Violence among teens who date in New York City presents a problem, if not an epidemic. The nature of the problem is secretive, as it is laden with shame and guilt, so it often goes unreported. Furthermore, men or women who suffer from violence in dating are threatened by the violator and so further risk their own safety by reporting the wrong doing. This makes gather information difficult, as it goes under reported or even unreported. However, the severity of the issue and the need for help among the hurting compels them to share. We know that the New York City Domestic Abuse Helpline receives an average of 1,400 calls a month from teenagers. Thus, I will present some current information about the state of teen dating violence, its causes, and possibly solutions for those under attack.
The Day One organization, a group based in New York City aimed to identify and prevent abuse in relationships, provides statistics regarding the violence among teens and dating couple in New York City and the nation. Their data is all based on external reports and studies, lending credit to the numbers expressed therein. In NYC schools, one in ten students reported some sort of physical or sexual violence in a relationship. One in three teens claimed they experience some form of emotional or verbal abuse in a dating relationship. Young females, those between 15 and 24 years of age, face the most violence in dating relationships. Among this population in NYC, coercion describes the majority (67%) of dating violence characteristics, more than physical violence or sexual experiences. Tragically, only three to six percent of cases involving a superior figure, such as a teacher or boss, were reported. Regarding ethnicity and demographics, the violence occurs more prominently among those of lower economic classes but the distinction is not firm. Most organizations claim that teen dating violence occurs among all nationalities of all social and economic classes.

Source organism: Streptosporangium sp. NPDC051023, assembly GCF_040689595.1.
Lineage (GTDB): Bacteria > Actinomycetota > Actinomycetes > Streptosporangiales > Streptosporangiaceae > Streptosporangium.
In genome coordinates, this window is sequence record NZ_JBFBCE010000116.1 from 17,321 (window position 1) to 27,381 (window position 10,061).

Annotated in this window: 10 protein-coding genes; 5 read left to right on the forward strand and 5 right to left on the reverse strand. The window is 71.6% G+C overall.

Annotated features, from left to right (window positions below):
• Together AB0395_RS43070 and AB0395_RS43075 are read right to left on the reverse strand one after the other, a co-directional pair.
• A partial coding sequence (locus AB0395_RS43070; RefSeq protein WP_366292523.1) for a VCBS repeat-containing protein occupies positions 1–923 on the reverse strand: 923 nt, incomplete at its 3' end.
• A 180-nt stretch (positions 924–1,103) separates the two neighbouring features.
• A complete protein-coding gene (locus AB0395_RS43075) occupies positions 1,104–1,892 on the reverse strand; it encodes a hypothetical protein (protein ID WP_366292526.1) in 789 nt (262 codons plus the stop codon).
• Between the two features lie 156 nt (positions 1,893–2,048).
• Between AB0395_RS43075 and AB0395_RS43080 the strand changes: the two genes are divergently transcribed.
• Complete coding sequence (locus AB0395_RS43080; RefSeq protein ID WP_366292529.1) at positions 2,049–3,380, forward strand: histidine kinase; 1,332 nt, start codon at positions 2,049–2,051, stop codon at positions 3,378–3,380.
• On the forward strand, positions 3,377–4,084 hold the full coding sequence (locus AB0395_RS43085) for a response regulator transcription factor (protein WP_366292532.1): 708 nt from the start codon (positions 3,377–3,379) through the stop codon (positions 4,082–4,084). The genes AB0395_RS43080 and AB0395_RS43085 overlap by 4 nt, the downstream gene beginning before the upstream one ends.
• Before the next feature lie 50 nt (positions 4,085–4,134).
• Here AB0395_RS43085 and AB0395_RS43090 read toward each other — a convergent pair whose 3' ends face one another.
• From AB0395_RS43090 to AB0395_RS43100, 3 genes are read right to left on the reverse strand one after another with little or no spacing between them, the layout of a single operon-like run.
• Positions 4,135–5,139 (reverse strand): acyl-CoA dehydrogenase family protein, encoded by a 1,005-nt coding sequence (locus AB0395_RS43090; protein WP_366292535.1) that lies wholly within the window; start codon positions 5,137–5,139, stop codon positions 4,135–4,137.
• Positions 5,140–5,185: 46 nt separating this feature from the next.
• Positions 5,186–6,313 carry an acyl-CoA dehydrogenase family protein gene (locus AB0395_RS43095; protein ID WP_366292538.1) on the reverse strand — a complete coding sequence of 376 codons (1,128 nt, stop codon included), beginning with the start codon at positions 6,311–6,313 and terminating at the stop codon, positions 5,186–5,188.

Causes and Solutions
Teen dating violence can arise from many issues. A partner might feel angry about something unrelated to the relationship and act out against the other person. Jealously reflects the classic case of envy that stirs hatred that begets physical or verbal abuse. The Day One NY website lists reasons for dating violence and includes fear among the causes, as those who so desperately afraid of losing someone will hurt them as a means of keeping them close or in control. Moreover, family patterns inherited through parents and example can lead to abusive behavior. No environment or relationship teaches human beings how to act more influentially than the parent and child family setting. Thus, if a parent acted violently towards a family member, then a son or daughter receives a model of abuse to replicate in the dating context. These are not guarantees, but they do represent some of the most common and likely causes of teen dating violence.
The NYC governmental website provides a series of steps for helping a friend who has suffered violence as well as recommendations on what not to do. To help a friend, listen to them, speak with them in private, assure them you are available, and offer resources that might help them. You should not volley them with yes or no questions, force them into an ultimatum, or perpetuate any sort of shame and guilt. The website also highly recommends the National Teen Dating Abuse Helpline, a free telephone number available 24 hours a day. The problem has solutions, but relies upon people, friends who will listen, act, and help those teens in danger.